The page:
So, one of the things I’ve talked about a number of times is that we need a new neurological operating system, a new way of seeing the world. I’ve talked about how possessions and experiences could be created out of connections between neurons instead of physical objects, vastly reducing our load on the planet. We certainly could experience lucid dreaming to reality levels of realism, and thusly at least have some portion of time in which we all lived like kings. And one would hope that we could build neurological structures that were such that we did not behave horribly.

 

Simply put, my experience with a lot of religious people is that they can not practice what they preach. This demonstrates that our current religions are a failure insofar as changing people’s behaviors – they enable people to make lofty pronouncements – and they bend people’s minds such that they feel they should be allowed to make laws and rules controlling the behavior of others – but they don’t stop people from being awful.

 

This is probably because the religious structures live in the “storyteller” part of our minds, not the “decision tree” part of our minds. Most compiled decision trees are made out of actions, not out of words.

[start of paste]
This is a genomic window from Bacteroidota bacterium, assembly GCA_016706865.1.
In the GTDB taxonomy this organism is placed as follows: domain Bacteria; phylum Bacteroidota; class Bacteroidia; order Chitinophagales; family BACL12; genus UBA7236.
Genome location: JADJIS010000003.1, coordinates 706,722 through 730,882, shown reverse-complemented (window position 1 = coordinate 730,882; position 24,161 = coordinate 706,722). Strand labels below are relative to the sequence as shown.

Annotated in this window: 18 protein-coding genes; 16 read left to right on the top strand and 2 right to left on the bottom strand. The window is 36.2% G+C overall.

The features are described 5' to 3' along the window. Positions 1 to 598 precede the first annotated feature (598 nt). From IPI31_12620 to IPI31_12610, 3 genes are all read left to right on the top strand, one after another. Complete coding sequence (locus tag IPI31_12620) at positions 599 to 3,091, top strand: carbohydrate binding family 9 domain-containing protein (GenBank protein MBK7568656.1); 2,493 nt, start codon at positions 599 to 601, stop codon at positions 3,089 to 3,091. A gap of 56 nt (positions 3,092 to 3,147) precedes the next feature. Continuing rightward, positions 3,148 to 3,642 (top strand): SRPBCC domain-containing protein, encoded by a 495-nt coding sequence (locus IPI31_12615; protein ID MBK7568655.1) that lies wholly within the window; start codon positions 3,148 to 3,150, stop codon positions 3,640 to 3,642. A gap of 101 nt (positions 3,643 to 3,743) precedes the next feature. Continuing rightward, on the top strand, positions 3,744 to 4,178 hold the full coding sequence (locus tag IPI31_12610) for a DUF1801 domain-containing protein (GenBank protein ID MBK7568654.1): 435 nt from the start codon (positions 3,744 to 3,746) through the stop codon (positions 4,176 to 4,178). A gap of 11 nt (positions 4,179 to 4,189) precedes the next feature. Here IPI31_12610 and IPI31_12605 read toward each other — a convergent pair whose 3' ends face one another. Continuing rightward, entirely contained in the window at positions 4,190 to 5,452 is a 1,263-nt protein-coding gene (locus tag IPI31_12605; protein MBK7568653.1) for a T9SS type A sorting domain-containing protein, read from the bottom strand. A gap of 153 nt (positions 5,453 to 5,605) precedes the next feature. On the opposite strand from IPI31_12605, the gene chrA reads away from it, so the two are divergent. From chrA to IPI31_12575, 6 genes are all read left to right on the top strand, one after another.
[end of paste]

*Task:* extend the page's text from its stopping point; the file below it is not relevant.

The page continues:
I do not, as of yet, know how we’re going to create this new religion.  I suspect what we need is a singularity – which in this case (and yes I know there are many uses for the word) I use to mean a neural network smarter than human. A artificially created God, because there does not appear to be any natural God I would trust available to us.

 

It’s also possible we will achieve said singularity naturally by developing the technology that enables us to network human minds together to make something larger than a single mind.

 

One thing I do keep in mind is pastors of the current religions exist to continue keeping the donation buckets full, not to lead us to spiritual enlightenment – just as politicians exist to continue getting money and power, not to lead us to political utopia. This may illustrate that when money gets involved subconscious motives change. I think almost all of the religious people I know who I felt were true to their faith were not paid to be religious – even though one of them was a pastor I believe he was a volunteer.

In defense of God being a neural network

Tuesday, September 1st, 2020

So, I have been assured by someone on facebook that God is not a neural network, that God is “pure spirit, eternal and changeless”. That may be literally true, but it requires one to ignore certain parts of the Bible.

Which is fine with me – I mean, I place the probability at “very high” that the bible is a work of fiction anyway.. but it isn’t fine with the Bible.